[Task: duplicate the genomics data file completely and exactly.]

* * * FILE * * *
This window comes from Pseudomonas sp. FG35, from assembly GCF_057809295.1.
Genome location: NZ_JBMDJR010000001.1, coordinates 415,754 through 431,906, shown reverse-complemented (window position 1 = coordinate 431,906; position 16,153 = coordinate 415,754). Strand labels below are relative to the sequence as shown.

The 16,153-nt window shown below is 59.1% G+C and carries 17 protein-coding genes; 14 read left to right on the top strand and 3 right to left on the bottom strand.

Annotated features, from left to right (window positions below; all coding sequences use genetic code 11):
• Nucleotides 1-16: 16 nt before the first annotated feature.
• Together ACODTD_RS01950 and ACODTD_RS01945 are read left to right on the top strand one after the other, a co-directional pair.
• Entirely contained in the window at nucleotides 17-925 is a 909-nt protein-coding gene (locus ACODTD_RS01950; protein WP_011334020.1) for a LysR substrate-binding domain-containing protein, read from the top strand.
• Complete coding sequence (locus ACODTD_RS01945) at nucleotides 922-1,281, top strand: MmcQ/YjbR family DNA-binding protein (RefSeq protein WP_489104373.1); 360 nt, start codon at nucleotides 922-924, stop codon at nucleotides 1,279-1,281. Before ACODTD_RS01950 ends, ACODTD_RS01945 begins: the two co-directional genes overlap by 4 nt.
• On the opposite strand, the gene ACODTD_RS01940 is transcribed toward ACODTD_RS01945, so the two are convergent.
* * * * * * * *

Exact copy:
This window comes from Pseudomonas sp. FG35, from assembly GCF_057809295.1.
Genome location: NZ_JBMDJR010000001.1, coordinates 415,754 through 431,906, shown reverse-complemented (window position 1 = coordinate 431,906; position 16,153 = coordinate 415,754). Strand labels below are relative to the sequence as shown.

The 16,153-nt window shown below is 59.1% G+C and carries 17 protein-coding genes; 14 read left to right on the top strand and 3 right to left on the bottom strand.

Annotated features, from left to right (window positions below; all coding sequences use genetic code 11):
• Nucleotides 1-16: 16 nt before the first annotated feature.
• Together ACODTD_RS01950 and ACODTD_RS01945 are read left to right on the top strand one after the other, a co-directional pair.
• Entirely contained in the window at nucleotides 17-925 is a 909-nt protein-coding gene (locus ACODTD_RS01950; protein WP_011334020.1) for a LysR substrate-binding domain-containing protein, read from the top strand.
• Complete coding sequence (locus ACODTD_RS01945) at nucleotides 922-1,281, top strand: MmcQ/YjbR family DNA-binding protein (RefSeq protein WP_489104373.1); 360 nt, start codon at nucleotides 922-924, stop codon at nucleotides 1,279-1,281. Before ACODTD_RS01950 ends, ACODTD_RS01945 begins: the two co-directional genes overlap by 4 nt.
• On the opposite strand, the gene ACODTD_RS01940 is transcribed toward ACODTD_RS01945, so the two are convergent.